Pupils journeyed to Mars, learnt how to freeze a banana and came face -to-face with a deadly spider when science came to school.
The Duke’s Middle School in Alnwick played host to a range of experts during its science week.
Parents talked to the children about their jobs and the role science plays in them. Mrs Carragher took along some equipment from the veterinary practice where she works and Professor Wilkes spoke about how he became a GP and told them about a number of research projects in which he is involved.
Pupils were also visited by a number of outside speakers. Two engineers from EDF Energy told them how nuclear energy is made and its role in modern-day energy manufacture. Bruce McGrath worked with Years 7 and 8 in a workshop about the science of fast cars while Steve Shaw explained how the immune system can be used to treat cancer.
Ben Haddon led a workshop about going on a journey to Mars with Years 6 and 7, during which they made some solar-powered space buggies and found out what it was like to carry out normal activities wearing a spacesuit by completing a jigsaw while wearing thick gloves.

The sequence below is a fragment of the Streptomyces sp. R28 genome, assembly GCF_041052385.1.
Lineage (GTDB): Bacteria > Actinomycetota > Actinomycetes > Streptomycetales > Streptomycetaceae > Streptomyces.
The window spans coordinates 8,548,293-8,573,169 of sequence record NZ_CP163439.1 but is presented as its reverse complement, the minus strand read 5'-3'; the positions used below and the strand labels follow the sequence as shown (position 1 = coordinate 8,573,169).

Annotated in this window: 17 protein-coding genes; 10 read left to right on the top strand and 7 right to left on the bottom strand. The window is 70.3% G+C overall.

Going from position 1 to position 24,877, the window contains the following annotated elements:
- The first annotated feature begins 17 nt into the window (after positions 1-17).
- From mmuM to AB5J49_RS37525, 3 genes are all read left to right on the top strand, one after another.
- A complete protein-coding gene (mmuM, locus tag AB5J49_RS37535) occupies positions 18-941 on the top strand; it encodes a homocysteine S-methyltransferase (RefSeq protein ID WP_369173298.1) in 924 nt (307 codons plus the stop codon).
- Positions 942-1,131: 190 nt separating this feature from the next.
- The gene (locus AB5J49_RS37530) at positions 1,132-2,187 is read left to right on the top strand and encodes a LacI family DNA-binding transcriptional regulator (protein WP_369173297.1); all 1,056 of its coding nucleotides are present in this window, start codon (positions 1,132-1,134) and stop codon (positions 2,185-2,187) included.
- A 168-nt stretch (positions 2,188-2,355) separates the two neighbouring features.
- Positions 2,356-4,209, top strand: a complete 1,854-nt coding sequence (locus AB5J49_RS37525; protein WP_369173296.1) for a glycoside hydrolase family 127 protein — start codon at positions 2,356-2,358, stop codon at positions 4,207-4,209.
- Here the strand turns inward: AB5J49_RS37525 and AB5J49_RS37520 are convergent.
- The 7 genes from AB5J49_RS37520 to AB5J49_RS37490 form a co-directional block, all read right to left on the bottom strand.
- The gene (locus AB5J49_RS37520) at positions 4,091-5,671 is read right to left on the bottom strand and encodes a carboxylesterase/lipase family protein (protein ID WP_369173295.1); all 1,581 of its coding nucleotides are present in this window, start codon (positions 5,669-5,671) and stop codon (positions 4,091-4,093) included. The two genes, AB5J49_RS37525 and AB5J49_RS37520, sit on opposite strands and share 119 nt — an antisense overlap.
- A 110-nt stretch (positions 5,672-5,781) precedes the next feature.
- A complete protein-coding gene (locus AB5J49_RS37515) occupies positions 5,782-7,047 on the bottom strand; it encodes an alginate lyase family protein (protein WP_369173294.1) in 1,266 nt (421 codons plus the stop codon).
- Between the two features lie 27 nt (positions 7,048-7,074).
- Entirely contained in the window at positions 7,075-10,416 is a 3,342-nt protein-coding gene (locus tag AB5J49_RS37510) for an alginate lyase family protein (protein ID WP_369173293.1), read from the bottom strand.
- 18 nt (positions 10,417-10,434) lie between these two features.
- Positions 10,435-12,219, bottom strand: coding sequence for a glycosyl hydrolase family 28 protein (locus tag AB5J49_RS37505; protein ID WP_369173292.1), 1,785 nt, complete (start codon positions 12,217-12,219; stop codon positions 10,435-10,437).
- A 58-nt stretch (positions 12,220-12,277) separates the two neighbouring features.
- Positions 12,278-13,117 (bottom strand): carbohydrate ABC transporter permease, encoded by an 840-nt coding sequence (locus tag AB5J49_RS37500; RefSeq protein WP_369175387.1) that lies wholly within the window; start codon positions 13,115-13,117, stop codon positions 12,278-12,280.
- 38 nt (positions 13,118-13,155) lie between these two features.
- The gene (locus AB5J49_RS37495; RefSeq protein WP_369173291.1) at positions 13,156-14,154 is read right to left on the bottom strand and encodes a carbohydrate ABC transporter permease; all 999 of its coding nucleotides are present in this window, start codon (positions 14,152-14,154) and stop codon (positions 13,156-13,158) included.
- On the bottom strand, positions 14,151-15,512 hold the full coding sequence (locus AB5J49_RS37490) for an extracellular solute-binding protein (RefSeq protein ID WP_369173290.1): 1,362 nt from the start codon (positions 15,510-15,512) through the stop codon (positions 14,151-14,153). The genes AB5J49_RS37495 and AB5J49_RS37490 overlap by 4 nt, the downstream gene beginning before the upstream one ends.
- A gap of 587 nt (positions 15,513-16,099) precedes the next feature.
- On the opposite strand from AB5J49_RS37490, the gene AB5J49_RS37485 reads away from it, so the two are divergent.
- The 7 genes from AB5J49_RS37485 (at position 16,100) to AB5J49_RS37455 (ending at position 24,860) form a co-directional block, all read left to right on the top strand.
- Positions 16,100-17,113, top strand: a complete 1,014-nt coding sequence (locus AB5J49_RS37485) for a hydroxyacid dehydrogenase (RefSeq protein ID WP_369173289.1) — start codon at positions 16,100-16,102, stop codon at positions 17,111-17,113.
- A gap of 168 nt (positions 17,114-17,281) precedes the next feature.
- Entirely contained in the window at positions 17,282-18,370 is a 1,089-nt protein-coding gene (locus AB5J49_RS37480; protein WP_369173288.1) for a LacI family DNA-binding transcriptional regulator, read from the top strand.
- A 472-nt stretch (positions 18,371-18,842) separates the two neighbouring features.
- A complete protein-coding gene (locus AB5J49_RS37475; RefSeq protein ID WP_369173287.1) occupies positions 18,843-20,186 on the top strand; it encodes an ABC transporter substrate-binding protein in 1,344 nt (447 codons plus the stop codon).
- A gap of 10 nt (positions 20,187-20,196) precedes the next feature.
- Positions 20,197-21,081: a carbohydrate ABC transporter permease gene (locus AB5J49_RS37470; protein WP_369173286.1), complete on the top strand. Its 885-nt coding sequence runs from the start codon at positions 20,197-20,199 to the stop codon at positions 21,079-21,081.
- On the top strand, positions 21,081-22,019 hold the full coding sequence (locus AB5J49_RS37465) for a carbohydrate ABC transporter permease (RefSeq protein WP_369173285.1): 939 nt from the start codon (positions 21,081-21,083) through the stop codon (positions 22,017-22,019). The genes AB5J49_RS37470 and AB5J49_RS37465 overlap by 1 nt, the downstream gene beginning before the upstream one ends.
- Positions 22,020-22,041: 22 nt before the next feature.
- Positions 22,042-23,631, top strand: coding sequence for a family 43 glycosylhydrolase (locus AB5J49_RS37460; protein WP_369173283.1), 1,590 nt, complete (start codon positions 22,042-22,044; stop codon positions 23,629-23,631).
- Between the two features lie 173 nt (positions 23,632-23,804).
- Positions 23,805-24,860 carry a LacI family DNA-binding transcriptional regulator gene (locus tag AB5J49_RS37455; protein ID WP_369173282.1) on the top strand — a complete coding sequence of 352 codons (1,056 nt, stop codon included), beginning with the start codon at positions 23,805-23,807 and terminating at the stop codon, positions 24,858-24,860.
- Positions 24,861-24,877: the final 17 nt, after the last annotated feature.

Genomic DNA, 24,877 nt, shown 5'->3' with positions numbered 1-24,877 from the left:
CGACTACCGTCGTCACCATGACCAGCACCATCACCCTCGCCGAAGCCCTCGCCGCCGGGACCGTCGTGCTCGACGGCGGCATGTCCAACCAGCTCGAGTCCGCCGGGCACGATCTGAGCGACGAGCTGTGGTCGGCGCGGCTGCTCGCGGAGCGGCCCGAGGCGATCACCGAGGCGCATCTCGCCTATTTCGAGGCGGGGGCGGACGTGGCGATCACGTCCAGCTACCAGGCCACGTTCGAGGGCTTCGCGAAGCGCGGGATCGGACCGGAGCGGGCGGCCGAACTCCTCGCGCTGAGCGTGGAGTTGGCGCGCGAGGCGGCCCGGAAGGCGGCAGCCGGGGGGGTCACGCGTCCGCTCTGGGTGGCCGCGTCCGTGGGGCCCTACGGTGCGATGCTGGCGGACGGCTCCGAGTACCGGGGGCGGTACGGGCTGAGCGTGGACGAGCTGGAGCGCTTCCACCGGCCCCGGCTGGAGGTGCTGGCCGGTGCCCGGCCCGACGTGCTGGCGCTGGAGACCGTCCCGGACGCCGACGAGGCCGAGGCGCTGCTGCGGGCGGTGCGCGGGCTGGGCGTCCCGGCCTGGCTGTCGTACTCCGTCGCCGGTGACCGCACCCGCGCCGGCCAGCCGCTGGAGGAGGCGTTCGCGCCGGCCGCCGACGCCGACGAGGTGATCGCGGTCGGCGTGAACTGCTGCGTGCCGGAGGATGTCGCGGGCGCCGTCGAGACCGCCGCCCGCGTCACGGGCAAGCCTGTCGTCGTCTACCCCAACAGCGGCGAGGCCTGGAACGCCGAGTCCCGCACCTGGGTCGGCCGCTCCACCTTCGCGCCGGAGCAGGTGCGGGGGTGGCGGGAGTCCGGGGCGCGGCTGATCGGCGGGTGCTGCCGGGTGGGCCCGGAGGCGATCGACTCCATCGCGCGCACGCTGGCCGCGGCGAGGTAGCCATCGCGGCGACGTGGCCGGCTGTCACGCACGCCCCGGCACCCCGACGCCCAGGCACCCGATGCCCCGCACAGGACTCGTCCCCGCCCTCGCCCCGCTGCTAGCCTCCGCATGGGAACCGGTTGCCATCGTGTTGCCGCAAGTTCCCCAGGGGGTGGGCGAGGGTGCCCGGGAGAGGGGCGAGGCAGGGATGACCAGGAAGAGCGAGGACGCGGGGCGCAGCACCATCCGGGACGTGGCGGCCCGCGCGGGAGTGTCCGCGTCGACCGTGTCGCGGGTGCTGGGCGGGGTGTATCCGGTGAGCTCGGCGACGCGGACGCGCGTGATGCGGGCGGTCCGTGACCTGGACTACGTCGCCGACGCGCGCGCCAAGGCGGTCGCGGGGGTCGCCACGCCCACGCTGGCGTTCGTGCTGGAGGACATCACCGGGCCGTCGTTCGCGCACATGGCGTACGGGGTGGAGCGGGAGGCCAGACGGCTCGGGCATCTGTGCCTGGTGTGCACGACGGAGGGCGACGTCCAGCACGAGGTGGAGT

The Newcastle University street science team showed Key Stage 3 some experiments using everyday items from home and Mike Drinnin completed a physiological measurements workshop with all the pupils.
Professor Brainstorm was a huge hit with Years 5 and 6. During his workshop, he used liquid nitrogen to freeze a banana and balanced a blown up balloon on a bed of nails without popping it.
For many of the youngsters, the highlight of the week was a visit from Kirkley Hall Zoological Gardens.
All the pupils were introduced to some bearded dragons, two corn snakes, a tarantuala, a tenrec, two tortoises and some cockroaches. They were told how the animals’ features help them to survive.